Wednesday, November 21, 2012

Holiday Help

Holidays can be an extra stressful time for autism parents. We have all the regular stressors that any other family has coupled with autism-proofing decorations and presents, dealing with expectations that we show up to all the family functions and handling the stress that comes from those family functions like trying not to blow our top at the stares, the patronizing tones, the judgment, the pity and of course keeping all of the breakable keepsakes that have been handed down for generations that are seemingly kept on every low surface imaginable in one piece. Dare I mention the terror of a “Code Brown” at somebody else’s home?

Since the holiday season is upon us, I thought I would supply all of my fellow autism parents out there a simple form letter that you can send to your relatives who don’t get why it is you may prefer to stay at home as opposed to going to a loud house crammed with extended family.

Disclaimer: To MY immediate family. Thank you for being so great. This is not about you, but meant as satire for the scores of autism families that are not as fortunate as we are to have the support system we do… so Cyndi… relax.We love you and Bianca ADORES her nina. LOL
Dear <Insert host family member name here>,

Thank you so much for the invitation to the <holiday> party! Unfortunately, we will not be able to attend. It isn't that we wouldn't like to be there, but it would be very difficult to relax because my kid(s) is/are not accustomed to your home. We have spent years figuring out how to “autism-proof” our home, something that just isn't fair to expect of others to be able to do overnight.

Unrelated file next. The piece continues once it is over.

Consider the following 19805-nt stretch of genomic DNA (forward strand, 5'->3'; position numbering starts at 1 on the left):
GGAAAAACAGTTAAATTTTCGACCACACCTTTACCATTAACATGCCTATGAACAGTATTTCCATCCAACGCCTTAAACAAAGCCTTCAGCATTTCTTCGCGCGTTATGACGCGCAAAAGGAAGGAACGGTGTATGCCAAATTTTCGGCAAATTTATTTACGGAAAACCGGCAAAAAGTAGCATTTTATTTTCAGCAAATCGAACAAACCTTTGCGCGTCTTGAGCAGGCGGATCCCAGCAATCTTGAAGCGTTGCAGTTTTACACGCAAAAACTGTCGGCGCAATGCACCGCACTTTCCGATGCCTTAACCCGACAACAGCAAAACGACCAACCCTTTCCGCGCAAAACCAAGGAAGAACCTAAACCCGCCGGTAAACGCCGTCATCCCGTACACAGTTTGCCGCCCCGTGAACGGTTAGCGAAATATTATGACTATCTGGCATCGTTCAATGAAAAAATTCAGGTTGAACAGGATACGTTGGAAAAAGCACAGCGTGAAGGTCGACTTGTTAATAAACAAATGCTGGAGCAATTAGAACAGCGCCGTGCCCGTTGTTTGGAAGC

I know you will say that family will help watch, that it isn't a big deal and that we should not worry about it, but it is a big deal and no matter how much experience people may have watching kids that are not autistic, I can promise you that it will not be enough to understand how carefully you have to watch <insert kid(s) name here>. Little things like leaving an unlocked door to the outside unguarded for a few seconds can mean the difference between life and death.

It is too bad though, because <significant other> and I love going to your house and admiring how pristine you keep your lily white carpet. By the way, how many generations did you say those plates were in your family? They look as good as new! We particularly like to marvel at the 10 coffee tables loaded with those glass trinkets. Also, it is very comforting knowing that <insert dead relative> is right there on lower shelf of that bookcase watching over the family as we get together.

<Family member> loves all the artwork and family photos you guys have on your walls. That gorgeous wallpaper is something to behold and in some of your rooms, the walls are so white that I can’t tell where your carpet starts and where the walls begin.

What we will REALLY miss though is that lovely tomato based dish that gets served every time the family gets together and the countless number of glasses full of various colored beverages that people leave unattended… to say the least of the cutlery! How do you get knives THAT sharp? Catching up on all the gossip in the kitchen full of scalding hot pots and open flames is always a favorite of <family member>.